Will the Next Tech Upgrade Satisfy the Longings of Your Heart?

The Allure of New Innovations

Technology may appear strong, but it is weak—too weak to satisfy the desires inside of humanity. When Carl Sagan finished mapping out a multiplanetary possibility for the survival of humanity, he warned that we might be safe from the demise of this planet, but we would never be safe from ourselves. We humans carry within us a propensity for self-destruction—on earth, Mars, or whatever planet we choose next. “If we become even slightly more violent, shortsighted, ignorant, and selfish than we are now,” he warned, “almost certainly we will have no future.”1 We are selfish. We are not easily satisfied, certainly not by our technologies.

Ephemeral things are shinier than eternal things, and new innovations are always more alluring than old insights. Microprocessors and smartphones expand what it means to be human. Tools teach us more about ourselves and help us express ourselves more fully. Tech tools are not like wrenches and hammers we use for limited purposes; they are tools of self-discovery and self-expression. Our most powerful tools expand our lives, our aspirations, and even our loves. But as we embrace new possibilities, we are also left with a huge new dilemma.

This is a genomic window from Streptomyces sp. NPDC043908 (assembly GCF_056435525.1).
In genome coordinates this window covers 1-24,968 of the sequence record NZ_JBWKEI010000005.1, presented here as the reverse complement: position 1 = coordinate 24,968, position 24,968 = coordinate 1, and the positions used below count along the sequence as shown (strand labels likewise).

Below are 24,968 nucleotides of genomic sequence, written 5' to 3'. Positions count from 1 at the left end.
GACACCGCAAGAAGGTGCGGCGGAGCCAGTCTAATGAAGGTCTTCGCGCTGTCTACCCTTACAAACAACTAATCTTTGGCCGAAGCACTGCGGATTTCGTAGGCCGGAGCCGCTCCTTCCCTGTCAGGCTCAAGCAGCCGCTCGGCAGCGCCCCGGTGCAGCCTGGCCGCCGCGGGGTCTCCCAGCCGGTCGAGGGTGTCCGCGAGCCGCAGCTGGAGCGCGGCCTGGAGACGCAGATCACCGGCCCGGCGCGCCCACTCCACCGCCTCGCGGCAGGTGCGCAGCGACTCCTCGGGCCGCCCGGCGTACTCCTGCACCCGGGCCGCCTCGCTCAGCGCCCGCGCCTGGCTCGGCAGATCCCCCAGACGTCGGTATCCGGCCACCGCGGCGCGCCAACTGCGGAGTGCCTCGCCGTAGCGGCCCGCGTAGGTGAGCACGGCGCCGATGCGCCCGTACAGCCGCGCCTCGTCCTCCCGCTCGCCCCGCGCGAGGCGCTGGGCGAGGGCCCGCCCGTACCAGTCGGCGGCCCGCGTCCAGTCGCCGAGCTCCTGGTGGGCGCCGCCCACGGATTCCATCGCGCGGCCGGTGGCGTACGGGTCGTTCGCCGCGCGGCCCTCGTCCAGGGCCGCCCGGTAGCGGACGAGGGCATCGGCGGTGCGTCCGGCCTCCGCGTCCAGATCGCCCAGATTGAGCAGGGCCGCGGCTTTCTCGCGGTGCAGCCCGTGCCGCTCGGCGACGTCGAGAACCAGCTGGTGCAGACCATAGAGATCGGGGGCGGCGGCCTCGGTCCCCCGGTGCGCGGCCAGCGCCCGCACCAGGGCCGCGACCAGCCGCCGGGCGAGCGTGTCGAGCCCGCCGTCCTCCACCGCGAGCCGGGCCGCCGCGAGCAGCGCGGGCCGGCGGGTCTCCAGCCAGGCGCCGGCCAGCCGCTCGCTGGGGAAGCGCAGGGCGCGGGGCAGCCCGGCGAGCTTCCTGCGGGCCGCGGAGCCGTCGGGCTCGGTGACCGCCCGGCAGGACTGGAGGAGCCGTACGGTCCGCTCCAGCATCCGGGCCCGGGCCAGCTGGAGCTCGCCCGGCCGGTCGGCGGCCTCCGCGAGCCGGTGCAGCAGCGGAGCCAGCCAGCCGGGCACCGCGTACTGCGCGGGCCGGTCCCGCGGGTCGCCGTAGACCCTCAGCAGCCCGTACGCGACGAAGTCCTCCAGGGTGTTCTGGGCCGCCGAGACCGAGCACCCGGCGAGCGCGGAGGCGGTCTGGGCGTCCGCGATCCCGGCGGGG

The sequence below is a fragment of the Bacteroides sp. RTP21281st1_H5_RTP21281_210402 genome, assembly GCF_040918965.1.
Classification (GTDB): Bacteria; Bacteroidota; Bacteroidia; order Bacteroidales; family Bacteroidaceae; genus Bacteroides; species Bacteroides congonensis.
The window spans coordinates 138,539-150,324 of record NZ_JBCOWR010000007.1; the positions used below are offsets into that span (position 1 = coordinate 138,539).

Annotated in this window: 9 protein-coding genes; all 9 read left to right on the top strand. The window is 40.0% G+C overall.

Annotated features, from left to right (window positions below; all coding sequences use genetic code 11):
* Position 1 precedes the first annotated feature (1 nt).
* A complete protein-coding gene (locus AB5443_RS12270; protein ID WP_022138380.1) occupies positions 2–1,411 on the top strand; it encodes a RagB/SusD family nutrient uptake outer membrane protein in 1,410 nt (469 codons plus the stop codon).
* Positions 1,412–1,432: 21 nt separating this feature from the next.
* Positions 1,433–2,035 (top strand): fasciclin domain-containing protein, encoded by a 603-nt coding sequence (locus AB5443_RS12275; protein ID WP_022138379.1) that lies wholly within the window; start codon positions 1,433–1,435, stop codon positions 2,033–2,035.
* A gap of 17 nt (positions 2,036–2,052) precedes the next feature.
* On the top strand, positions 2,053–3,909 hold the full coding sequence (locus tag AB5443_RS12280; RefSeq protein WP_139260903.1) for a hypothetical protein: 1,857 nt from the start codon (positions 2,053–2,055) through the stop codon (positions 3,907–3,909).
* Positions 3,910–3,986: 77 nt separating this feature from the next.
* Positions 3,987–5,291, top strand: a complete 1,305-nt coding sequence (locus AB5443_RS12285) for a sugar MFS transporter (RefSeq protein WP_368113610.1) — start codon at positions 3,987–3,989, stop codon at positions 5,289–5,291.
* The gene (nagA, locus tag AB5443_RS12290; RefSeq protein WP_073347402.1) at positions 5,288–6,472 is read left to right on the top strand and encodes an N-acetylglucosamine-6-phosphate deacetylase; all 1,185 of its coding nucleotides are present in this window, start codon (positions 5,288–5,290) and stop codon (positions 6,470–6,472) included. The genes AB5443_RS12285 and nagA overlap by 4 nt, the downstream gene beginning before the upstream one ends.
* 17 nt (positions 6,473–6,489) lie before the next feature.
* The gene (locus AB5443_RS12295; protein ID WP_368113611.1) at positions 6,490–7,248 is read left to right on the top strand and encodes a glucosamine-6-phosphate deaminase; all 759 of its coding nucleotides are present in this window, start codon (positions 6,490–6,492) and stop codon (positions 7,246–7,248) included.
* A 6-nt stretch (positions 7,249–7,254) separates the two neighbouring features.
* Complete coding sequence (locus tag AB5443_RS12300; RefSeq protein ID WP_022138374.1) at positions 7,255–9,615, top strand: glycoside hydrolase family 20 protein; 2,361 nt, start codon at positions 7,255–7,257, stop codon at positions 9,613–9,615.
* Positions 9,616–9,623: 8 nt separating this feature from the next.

The spiritual dilemma of the tech age is deep because our modern economy is built on the false promise that new innovations are the key to satisfying the heart’s longings. “If we are honest, we must admit that one aspect of the ceaseless upgrades and eternal becoming of the technium is to make holes in our heart,” Kevin Kelly admits. We are made discontent by design. “One day not too long ago we (all of us) decided that we could not live another day unless we had a smartphone; a dozen years earlier this need would have dumbfounded us,” he writes. “Now we get angry if the network is slow, but before, when we were innocent, we had no thoughts of the network at all. We keep inventing new things that make new longings, new holes that must be filled.” Technological discontent is not dehumanizing, he says; it’s human-enlarging. Our new tools make us more of who we are. They expand us. But by expanding us, they pull open more new holes to be filled. “The momentum of technologies pushes us to chase the newest, which are always disappearing beneath the advent of the next newer thing, so satisfaction continues to recede from our grasp.” So what is the solution? In the end Kelly turns to the technium to “celebrate the never-ending discontentment that technology brings,” because this “discontent is the trigger for our ingenuity and growth.”2